UK stores stocking almost no Christmas cards that mention Jesus

From the UK Daily Mail.

Excerpt:

Supermarkets were accused of ‘airbrushing Christ out of Christmas’ yesterday after it emerged that less than one per cent of cards they stock have religious themes.

Many stores display hundreds of different Christmas cards yet offer just a handful featuring traditional Christian scenes.

Some had no cards at all with religious references in their extensive ranges.

The Daily Mail visited major outlets of the big four supermarkets – Asda, Sainsbury’s, Tesco and Morrisons – in seven towns and cities.

Out of 5,363 cards sold individually or in multipacks, just 45 featured Christian scenes such as the Nativity – 0.8 per cent.

The worst offender was Morrisons, which had six out of a range of 973 cards, or 0.6 per cent.

Second worst was Tesco, despite chief executive Sir Terry Leahy, a practising Catholic, writing to a customer in October to tell her: ‘We have increased the number of Christmas cards that will be available with a religious theme this year.’

[…]The Mail was contacted by a Tesco customer earlier this week who said her local store in Ely, Cambridgeshire, had just a ‘handful’ of cards with religious themes last year – and still had only three out of 67 last month, despite a personal assurance from Sir Terry.

After she had repeatedly contacted customer services, she received a letter from the company chief.

‘Sir Terry promised more cards this year,’ she said.

‘But the selection of cards with anything relating to the true meaning of Christmas was tiny, so he has not kept his word.’

Tesco said it had doubled the range of religiously themed cards this year but refused to give numbers, saying they ‘vary from store to store’.

An Asda spokesman said: ‘We sell five different Christmas cards that have religious sentiment and traditional designs.’

Morrisons said: ‘We stock types of cards that appeal to our customers.’

A Sainsbury’s spokesman said: ‘The ranges that appear in our stores reflect what our customers want to buy.’

In case anyone is trying to remember, this is the meaning of Christmas:

This makes me sad. I feel sad for Christians who are being marginalized. We are the only ones who can be mistreated and marginalized with impunity. Christianity is the religion of loving your enemies and turning the other cheek, after all. I think I know why people are doing this – because they are more interested in being liked by non-Christians than being liked by Jesus for telling the truth about him. They think that Christianity is about being nice to others first, instead of being nice to Jesus first. Well, I for one do not care what people think about my faith. I can do just fine without any earthly friends. I hope it doesn’t come to that, thought!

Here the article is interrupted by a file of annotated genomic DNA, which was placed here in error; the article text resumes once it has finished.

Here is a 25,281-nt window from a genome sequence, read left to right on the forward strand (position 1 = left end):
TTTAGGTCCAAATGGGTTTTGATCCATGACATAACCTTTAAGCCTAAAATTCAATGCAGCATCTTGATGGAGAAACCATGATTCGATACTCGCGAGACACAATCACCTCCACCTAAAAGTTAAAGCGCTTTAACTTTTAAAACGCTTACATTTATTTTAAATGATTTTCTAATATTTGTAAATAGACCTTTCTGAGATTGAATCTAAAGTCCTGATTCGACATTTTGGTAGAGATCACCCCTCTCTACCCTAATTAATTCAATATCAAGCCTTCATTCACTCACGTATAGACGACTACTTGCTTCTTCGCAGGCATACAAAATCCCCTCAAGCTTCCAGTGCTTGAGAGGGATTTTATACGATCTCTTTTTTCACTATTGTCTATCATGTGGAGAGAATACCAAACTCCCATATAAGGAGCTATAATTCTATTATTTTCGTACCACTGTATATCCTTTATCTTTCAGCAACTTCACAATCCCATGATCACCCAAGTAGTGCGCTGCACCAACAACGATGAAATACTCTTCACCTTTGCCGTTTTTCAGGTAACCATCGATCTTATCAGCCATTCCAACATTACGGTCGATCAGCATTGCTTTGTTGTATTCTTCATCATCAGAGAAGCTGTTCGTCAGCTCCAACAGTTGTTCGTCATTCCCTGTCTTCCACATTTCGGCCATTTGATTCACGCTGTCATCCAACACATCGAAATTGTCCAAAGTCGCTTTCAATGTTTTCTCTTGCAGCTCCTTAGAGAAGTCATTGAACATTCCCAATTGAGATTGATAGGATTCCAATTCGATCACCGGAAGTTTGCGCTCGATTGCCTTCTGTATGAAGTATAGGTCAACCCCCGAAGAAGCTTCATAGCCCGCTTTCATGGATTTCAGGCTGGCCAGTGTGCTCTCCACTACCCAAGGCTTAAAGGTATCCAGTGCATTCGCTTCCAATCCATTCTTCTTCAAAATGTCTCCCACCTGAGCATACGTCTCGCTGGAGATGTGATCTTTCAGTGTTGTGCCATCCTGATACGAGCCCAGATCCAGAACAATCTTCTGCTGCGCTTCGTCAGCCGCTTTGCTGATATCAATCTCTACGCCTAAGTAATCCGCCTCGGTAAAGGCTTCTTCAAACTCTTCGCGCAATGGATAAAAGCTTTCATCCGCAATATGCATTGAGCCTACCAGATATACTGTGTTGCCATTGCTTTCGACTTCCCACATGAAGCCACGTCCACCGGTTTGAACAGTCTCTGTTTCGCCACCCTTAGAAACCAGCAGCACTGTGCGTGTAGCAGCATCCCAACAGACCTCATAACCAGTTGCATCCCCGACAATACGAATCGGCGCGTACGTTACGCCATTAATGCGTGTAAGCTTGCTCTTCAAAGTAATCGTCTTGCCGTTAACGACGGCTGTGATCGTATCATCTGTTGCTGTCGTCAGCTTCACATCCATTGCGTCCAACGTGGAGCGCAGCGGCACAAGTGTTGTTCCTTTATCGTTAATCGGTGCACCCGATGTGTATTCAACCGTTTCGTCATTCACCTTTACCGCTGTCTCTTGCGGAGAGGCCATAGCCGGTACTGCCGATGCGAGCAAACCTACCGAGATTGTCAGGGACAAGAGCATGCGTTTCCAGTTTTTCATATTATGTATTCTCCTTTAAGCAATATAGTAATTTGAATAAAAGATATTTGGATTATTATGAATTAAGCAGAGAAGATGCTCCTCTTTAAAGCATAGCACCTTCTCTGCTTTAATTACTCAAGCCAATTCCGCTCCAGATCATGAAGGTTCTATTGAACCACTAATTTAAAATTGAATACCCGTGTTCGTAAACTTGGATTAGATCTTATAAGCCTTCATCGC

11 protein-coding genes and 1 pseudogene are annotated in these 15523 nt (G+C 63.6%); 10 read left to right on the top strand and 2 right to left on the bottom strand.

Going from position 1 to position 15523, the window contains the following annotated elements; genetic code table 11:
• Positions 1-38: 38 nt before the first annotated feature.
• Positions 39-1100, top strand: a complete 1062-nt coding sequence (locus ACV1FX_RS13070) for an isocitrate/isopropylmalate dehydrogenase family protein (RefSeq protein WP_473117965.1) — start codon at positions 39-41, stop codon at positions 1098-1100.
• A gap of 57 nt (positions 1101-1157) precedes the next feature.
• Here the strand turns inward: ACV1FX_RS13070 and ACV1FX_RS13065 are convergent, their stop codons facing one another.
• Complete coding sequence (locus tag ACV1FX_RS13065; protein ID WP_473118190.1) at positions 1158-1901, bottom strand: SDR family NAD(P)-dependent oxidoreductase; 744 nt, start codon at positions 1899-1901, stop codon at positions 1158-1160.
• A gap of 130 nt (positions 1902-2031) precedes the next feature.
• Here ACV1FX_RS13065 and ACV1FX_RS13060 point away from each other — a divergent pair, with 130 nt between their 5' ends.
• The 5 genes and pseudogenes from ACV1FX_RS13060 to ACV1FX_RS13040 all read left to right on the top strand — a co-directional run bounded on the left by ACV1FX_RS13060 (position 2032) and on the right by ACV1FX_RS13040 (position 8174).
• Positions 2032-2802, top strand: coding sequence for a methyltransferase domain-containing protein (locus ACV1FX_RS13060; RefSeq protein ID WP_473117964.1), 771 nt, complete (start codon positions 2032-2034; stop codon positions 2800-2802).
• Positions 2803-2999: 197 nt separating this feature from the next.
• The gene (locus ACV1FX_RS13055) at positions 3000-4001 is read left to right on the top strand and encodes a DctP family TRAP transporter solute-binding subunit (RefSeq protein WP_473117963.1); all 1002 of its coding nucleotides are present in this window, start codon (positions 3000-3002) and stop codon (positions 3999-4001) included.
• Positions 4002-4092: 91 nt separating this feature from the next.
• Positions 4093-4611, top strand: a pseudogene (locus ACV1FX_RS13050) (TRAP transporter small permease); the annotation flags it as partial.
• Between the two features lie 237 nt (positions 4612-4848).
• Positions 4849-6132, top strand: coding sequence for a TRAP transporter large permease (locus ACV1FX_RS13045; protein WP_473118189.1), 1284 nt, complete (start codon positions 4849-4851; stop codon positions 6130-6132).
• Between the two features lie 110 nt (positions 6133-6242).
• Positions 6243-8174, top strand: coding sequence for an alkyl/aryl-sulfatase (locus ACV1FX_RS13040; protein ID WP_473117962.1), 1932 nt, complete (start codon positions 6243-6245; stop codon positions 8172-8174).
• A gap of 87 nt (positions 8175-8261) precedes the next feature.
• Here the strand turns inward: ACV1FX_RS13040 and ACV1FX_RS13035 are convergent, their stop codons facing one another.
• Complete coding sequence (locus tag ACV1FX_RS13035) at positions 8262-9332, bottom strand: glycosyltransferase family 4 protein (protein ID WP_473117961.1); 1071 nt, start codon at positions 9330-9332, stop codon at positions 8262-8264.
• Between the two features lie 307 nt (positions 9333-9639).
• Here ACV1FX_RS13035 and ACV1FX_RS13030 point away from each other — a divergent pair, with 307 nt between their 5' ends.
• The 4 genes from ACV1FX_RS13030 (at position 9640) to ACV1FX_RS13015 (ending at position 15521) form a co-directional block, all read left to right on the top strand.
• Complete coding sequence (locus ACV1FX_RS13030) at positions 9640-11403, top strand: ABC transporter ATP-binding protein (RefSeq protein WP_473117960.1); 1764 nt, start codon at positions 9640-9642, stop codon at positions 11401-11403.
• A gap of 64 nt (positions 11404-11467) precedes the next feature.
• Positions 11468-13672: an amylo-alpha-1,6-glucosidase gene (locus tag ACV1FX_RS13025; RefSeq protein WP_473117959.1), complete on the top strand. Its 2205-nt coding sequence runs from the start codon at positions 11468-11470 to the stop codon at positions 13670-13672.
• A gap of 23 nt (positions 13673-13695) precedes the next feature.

I am OK with not being happy and popular. I don’t mind if honor the real message of Christmas doesn’t make me happy and popular.

10 thoughts on “UK stores stocking almost no Christmas cards that mention Jesus”

  1. See now, this is something the consumer could fix easily. This isn’t persecution. This is supply and demand. Don’t buy the cards that aren’t overtly Christian. That way, all they’re left with at the end are the “baubles and Santa” cards, they’d make less money from card sales, and shop owners would learn. The problem is actually that few of those who call themselves Christians actually care about sending cards that have anything to do with the Christian Christmas. You get what your money votes for…

    1. This is a great idea. I think that answer to all of these doom-filled stories that I post is for each person to find some way of countering it in their own lives, and not to worry too much about saving the whole world. It;s good to look at the big picture to see the problems, but that can get pretty depressing. A better idea is to get the big depressing picture and then set an example to do the right thing wherever you go. Go to the store and ASK them for the Christmas-y. Whenever I hear Christmas music playing in stores, I always make a point to tell the employees how much I like it. And it’s even better because I am a dark-skinned guy. They probably think that I am Hindu or Muslim or something! LOL. Anyway, good idea, Mary. It’s good to be aware, but it’s also good not to let these things get you down.

  2. Living in the UK, I really struggled to find Christian Christmas cards this year. I managed to find one set of Christian cards in Tesco, none in a specific card shop, which despite having hundreds of different Christmas cards, had no religious ones whatsoever. Luckily the charity shops did a little bit better.

  3. We have made our own Christmas Cards for many years. Gives us a chance to put exactly what message we want, and we find people enjoy the personal touch of a home-made card.

  4. I agree with Mary, supply and demand. I think the problem is that most Christians (this is a generalized statement, I know) probably didn’t buy Christian themed Christmas cards to begin with and the stores were losing money; ergo, less and less Christian themed Christmas cards.

    1. I am not proposing any sort of regulation on business, you two. And I am pretty impressed that you guys were very careful to protect the business from regulation. This was just me wringing my hands in despair at how stores don’t want to offend people, probably because of all the legal problems they have with different special interest groups complaining about publicly-expressed Christianity, (e.g. – gays, atheists/fascists, Muslims).

      So my solution would be to abolish laws restricting free speech and strengthen laws allowing religious liberty.

  5. Wintery Knight,

    What “legal problems” are you claiming private stores have from special interest groups specifically regarding Christianity?

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